Tamron Lenses - 2

Unfortunately not all the Tamron range are going to make the grade in Infrared, it's been amazing so far how good most are in comparison to most modern lens manufacturers, in general they are almost all usable in IR at all normal apertures, with hot spots only showing mildly stopped well down past f/11. 

Tamron 28-200mm f/2.8-5.6 Di III RXD [A071] Lens

The first possible casualty is the Tamron 28-200mm f/2.8-5.6 Di III RXD lens, it's problem is not that it has a bad hot spot, that looks to be fine in my initial assessment. The problem as shown below is immediately apparent as soon as the lens is mounted on an IR or Full Spectrum converted camera, there is a massive flare looking image contamination with the lens cap on. 

Tamron 28-200mm Lens 0.5s at f2.jpg

The rather impressive image above is taken on my 720nm IR Converted Sony A7RIV with the lens cap on the Tamron 28-200mm lens at 28mm for 0.5s at f/2.8 on 100iso, with little post processing, so that's how it looked in the viewfinder. The image would change considerably as you zoom and focus, but not changing aperture, it was worse at the wider end of the zoom range and near minimum focus distance. This is almost certainly due to some sort of optical encoder within the focus mechanism that uses an IR emitter and that IR light is leaking into the optical system and being picked up by the sensor in the IR sensitive camera.  It won't be a problem on a normal camera as the factory installed UV/IR filter pack will block all IR light, but for IR or full spectrum converted cameras it looks like this is going to be a problem. I will try the lens out in more normal conditions, but I have a suspicion this is going to start showing in images with some shadow detail.

Tamron 28-200mm Lens 15th at 28mm.jpg
Tamron 28-200 1s at f16 28mm.jpg

The good news is that it is very difficult to get the image contamination to show in an actual photo, partly because it appears much worse when the lens is focused very close at 28mm. The above image [Left] is taken in very dull overcast conditions with the stone work on the left getting full daylight and the darker area on the right in full shade [ It is my front porch ]. The exposure is 1/15th Second at f/2.8 on 100iso at 28mm and near minimum focus distance. It's not great, but I really had to try and find a situation where it showed at all even in overcast conditions. Although the contamination does not appear to be affected by changing the aperture set when a lens cap is on, that may not be the case in normal photography because as the aperture is closed down, the light hitting the sensor is reduced, so you would normally increase the exposure time or iso setting to compensate. Both of which will show the IR contamination more. As I suspected stopping down the aperture reduces the real image intensity, but not the contaminating image, so in effect the contamination shows much more as the exposure time is increased. The above image [Right] shows the same image at f/16 and 1 second exposure.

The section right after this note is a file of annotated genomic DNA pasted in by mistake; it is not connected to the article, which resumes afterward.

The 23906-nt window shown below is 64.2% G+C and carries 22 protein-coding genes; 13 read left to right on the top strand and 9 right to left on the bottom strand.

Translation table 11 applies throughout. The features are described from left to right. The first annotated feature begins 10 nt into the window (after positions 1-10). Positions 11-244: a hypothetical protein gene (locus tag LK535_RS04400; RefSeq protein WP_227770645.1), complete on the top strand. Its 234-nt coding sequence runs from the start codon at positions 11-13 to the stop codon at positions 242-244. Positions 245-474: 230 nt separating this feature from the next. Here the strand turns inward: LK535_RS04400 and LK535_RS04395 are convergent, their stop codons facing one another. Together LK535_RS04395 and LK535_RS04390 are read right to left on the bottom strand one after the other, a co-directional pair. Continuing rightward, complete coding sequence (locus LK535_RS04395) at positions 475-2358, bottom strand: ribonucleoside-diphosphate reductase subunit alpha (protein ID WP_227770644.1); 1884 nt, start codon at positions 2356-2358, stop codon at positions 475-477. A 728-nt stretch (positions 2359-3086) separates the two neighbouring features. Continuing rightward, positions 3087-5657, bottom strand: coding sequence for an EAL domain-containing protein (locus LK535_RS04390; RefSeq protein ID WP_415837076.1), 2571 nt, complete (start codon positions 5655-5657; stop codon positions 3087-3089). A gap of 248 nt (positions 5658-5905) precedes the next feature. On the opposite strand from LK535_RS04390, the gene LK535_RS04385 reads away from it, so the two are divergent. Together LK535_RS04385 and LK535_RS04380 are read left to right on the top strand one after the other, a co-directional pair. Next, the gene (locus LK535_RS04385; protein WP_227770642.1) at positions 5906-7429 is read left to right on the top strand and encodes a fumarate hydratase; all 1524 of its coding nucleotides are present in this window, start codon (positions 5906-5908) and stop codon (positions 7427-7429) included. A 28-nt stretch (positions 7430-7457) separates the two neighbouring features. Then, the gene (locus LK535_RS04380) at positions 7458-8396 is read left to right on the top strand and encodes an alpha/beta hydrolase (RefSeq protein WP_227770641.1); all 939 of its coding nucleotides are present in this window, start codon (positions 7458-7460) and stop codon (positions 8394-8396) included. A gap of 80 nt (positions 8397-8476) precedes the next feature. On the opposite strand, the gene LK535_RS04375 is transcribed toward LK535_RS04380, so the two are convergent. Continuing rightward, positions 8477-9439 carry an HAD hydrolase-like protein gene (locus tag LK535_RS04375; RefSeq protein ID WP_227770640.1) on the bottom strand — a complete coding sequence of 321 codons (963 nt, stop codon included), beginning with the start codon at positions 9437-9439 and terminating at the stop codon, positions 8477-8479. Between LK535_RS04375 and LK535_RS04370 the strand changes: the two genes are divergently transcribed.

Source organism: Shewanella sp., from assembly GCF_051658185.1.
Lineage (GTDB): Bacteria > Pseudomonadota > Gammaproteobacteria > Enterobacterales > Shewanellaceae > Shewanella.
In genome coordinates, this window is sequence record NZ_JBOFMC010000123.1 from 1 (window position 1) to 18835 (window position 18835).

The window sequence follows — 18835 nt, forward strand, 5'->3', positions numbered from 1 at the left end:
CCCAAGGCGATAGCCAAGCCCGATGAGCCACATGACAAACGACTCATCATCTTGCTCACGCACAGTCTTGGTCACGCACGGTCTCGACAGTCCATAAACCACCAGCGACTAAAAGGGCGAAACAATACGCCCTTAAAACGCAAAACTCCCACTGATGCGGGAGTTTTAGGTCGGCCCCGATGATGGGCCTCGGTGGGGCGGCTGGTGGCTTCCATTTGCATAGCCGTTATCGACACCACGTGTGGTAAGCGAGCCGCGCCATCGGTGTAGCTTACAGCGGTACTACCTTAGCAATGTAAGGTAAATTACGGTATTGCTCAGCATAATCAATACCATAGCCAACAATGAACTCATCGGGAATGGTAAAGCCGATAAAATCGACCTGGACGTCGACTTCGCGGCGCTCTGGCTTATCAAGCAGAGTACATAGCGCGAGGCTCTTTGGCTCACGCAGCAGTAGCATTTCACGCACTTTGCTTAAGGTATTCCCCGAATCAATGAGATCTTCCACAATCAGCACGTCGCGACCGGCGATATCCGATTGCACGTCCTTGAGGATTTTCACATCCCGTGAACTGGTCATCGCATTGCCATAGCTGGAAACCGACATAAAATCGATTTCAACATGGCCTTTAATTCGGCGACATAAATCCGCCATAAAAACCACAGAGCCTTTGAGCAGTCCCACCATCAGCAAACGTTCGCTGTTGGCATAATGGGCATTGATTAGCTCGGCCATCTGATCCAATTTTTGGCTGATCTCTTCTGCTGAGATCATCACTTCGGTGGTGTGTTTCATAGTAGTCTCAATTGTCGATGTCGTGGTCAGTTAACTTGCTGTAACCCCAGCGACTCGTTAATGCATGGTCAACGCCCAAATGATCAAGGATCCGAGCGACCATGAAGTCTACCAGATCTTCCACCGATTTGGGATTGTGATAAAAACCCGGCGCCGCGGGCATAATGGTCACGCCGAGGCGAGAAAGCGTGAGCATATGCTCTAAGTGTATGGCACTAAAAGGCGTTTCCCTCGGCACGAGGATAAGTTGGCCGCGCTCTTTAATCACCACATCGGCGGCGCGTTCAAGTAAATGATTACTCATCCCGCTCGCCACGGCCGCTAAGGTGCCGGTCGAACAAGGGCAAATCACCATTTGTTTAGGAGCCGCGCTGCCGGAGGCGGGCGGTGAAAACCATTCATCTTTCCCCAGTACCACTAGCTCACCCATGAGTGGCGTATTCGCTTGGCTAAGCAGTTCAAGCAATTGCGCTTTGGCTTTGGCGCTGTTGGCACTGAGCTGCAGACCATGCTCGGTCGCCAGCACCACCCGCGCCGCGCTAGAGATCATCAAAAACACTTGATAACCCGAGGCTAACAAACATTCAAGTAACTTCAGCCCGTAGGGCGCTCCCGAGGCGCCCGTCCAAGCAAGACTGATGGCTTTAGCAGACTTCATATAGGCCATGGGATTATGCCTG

So the worst case scenario is 28mm end of zoom, stopped well down at minimum focus in low light levels especially with dark subject on the right hand side of the image.  

HOLD THE FRONT PAGE